The materials used for micro deflection devices are preferably conductive, stable, with suitable hardness, elasticity, and stress. Ideally a single material, such as electromechanical materials, will cover both the stiffness of mirror plate 103 and plasticity of torsion hinges 106 having sufficient strength to deflect without fracturing. Furthermore, all the materials used in constructing the micro-mirror array are preferably processed under 400° C., a typical manufacturing process temperature to avoid damaging the pre-fabricated circuitries in the control substrate.
According to another embodiment of the present invention, the materials of mirror plates 103, embedded torsion hinges 106, and support posts 105 are made of aluminum-silicon based electromechanical materials, such as aluminum, silicon, polysilicon, and aluminum-silicon alloys, and their alloys. In one embodiment, deposition is accomplished by PVD magnetron sputtering of a single target containing either or both aluminum and silicon in a controlled chamber with temperature below 500° C. Same structure layers may also be formed by PECVD.
According to another embodiment of the present invention, the materials of mirror plates 103, embedded torsion hinges 106, and support posts 105 are made of refractory-metals based electromechanical materials, such as titanium, tantalum, tungsten, molybdenum, their silicides, and their alloys. Refractory metal and their silicides are compatible with CMOS semiconductor processing and have relatively good mechanical properties. These materials can be deposited by PVD, by CVD, and by PECVD. The optical reflectivity may be enhanced by further PVD depositing a layer of metallic thin-films 102, such as aluminum, gold, or their alloys depending on the applications on the surfaces of mirror plate 103.
To achieve high contrast ratio of the deflected video images, any scattered light from a micro-mirror array should be reduced or eliminated. Most common interferences come from the diffraction patterns generated by the scattering of illumination from the leading and trailing edges of individual mirrors. The solution to the diffraction problem is to weaken the intensity of a diffraction pattern and to direct the scattered light from the inactive area of each pixel to different directions away from the projection pupil. One method is directing the incident light 411 45° to the edges of the square shape mirror 102 pixels, which are sometimes called a diagonal hinge or diagonal illumination configuration.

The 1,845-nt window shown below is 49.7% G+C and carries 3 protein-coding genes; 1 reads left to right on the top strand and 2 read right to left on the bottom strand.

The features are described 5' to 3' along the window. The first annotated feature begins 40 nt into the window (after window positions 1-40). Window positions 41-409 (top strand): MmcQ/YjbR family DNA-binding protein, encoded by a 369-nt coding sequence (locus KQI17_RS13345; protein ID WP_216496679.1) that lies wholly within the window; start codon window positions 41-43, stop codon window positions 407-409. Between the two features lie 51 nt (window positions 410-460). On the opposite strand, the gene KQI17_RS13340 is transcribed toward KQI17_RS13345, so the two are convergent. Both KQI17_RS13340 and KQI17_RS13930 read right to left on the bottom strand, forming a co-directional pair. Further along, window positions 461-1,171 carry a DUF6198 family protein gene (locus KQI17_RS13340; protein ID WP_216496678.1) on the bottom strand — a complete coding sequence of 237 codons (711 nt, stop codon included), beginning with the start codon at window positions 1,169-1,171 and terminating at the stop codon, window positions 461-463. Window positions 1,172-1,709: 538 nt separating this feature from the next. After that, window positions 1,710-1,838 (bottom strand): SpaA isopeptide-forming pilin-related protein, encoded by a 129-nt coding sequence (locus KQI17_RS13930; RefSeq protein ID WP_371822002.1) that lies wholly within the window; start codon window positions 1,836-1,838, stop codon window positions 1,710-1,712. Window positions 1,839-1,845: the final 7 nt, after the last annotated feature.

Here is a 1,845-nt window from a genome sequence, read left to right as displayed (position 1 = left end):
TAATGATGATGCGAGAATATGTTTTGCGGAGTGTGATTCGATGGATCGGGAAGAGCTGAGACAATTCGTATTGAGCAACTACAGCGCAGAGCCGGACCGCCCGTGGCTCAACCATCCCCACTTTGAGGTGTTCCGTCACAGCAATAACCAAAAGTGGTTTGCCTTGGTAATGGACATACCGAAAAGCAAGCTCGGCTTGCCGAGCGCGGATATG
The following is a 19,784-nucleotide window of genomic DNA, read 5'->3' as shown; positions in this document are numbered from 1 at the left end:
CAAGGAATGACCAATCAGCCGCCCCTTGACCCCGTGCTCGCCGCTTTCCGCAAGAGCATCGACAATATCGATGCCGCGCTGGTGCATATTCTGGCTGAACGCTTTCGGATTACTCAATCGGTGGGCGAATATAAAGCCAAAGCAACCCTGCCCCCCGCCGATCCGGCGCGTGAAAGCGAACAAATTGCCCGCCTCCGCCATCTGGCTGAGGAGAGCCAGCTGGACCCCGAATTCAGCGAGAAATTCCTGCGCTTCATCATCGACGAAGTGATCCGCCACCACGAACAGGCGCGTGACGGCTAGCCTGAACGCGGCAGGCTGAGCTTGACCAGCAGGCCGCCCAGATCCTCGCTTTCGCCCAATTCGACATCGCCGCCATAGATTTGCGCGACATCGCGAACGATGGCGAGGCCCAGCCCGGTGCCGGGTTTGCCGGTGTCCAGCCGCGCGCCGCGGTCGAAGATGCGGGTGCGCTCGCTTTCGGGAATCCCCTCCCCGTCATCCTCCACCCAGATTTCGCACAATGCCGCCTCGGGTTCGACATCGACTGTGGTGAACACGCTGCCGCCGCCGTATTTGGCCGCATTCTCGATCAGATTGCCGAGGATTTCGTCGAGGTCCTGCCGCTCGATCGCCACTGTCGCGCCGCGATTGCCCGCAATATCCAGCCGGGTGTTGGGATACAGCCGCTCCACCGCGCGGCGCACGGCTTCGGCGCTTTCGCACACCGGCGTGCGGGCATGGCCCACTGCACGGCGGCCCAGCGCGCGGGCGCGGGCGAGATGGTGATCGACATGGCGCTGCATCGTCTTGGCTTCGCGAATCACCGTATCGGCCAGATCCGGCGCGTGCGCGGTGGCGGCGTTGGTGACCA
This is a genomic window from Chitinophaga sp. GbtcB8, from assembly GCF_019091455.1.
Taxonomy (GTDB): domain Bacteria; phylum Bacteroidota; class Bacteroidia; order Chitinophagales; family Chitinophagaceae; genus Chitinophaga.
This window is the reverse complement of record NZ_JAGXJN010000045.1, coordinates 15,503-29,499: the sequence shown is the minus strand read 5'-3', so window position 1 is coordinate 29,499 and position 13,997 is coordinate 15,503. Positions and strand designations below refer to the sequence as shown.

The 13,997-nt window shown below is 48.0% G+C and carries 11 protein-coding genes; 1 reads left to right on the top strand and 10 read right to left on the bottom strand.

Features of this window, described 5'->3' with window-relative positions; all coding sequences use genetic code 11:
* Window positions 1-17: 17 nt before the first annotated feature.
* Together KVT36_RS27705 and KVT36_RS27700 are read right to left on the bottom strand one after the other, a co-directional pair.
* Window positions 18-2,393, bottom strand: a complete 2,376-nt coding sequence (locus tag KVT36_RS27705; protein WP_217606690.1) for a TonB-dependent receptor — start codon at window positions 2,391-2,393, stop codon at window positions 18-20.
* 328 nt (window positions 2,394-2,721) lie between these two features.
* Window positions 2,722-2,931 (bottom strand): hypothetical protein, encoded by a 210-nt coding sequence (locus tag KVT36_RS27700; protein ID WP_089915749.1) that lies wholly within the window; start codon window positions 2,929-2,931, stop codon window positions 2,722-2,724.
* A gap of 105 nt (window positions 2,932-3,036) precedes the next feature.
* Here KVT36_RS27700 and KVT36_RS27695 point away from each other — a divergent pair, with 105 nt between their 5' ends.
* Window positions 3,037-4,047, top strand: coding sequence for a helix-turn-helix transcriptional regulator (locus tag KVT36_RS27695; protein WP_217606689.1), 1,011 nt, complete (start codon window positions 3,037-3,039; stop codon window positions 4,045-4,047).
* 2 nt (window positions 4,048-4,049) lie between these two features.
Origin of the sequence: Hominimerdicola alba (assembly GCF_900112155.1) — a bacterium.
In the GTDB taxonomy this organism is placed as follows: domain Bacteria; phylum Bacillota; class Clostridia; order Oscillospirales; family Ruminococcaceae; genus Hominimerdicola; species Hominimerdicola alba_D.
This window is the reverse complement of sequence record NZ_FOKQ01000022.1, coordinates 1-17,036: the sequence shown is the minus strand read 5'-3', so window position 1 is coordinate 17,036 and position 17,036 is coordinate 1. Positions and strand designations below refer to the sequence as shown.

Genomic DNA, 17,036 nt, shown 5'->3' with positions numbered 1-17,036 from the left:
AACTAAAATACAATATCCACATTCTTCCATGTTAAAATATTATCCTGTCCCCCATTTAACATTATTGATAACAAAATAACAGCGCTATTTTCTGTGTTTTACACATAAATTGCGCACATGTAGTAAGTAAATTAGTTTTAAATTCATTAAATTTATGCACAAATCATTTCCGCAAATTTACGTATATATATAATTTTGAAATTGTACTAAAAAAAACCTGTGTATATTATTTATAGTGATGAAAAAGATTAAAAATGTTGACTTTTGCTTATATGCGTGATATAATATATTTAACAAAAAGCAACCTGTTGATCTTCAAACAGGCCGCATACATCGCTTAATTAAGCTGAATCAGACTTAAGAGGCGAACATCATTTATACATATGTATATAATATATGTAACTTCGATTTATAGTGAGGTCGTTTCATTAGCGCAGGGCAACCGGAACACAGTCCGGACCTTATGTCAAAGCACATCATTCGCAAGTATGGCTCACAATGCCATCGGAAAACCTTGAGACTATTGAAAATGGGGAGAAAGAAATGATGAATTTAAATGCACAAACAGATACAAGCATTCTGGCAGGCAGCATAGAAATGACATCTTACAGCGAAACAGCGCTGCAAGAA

A perspective view of the top of a part of the control circuitry substrate for the projection system with diagonal illumination configuration is shown in
The periodic array of the straight or corner shape edges of the mirrors in prior art SLMs create diffraction patterns that reduce the contrast of projected images by scattering the illumination light 411 at a fixed angle. Curved leading and trailing edges of mirror in the array generate much weaker diffraction patterns due to the variation of scattering angles of the illumination light 411 on the edges of the mirrors. According to another embodiment of the present invention, the reduction of the diffraction intensity into the projection pupil 403 while still maintaining an orthogonal illumination optics system is achieved by replacing the straight or fixed angular corner shape edges of a rectangular shape mirror with at least one or a series of curvature shape leading and trailing edges with opposite recesses and extensions. Forming a curvature in the leading and trailing edges that is perpendicular to the incident illumination 411 weakens the diffraction intensity and reduces a large portion of scattering light diffracted directly into the projection system.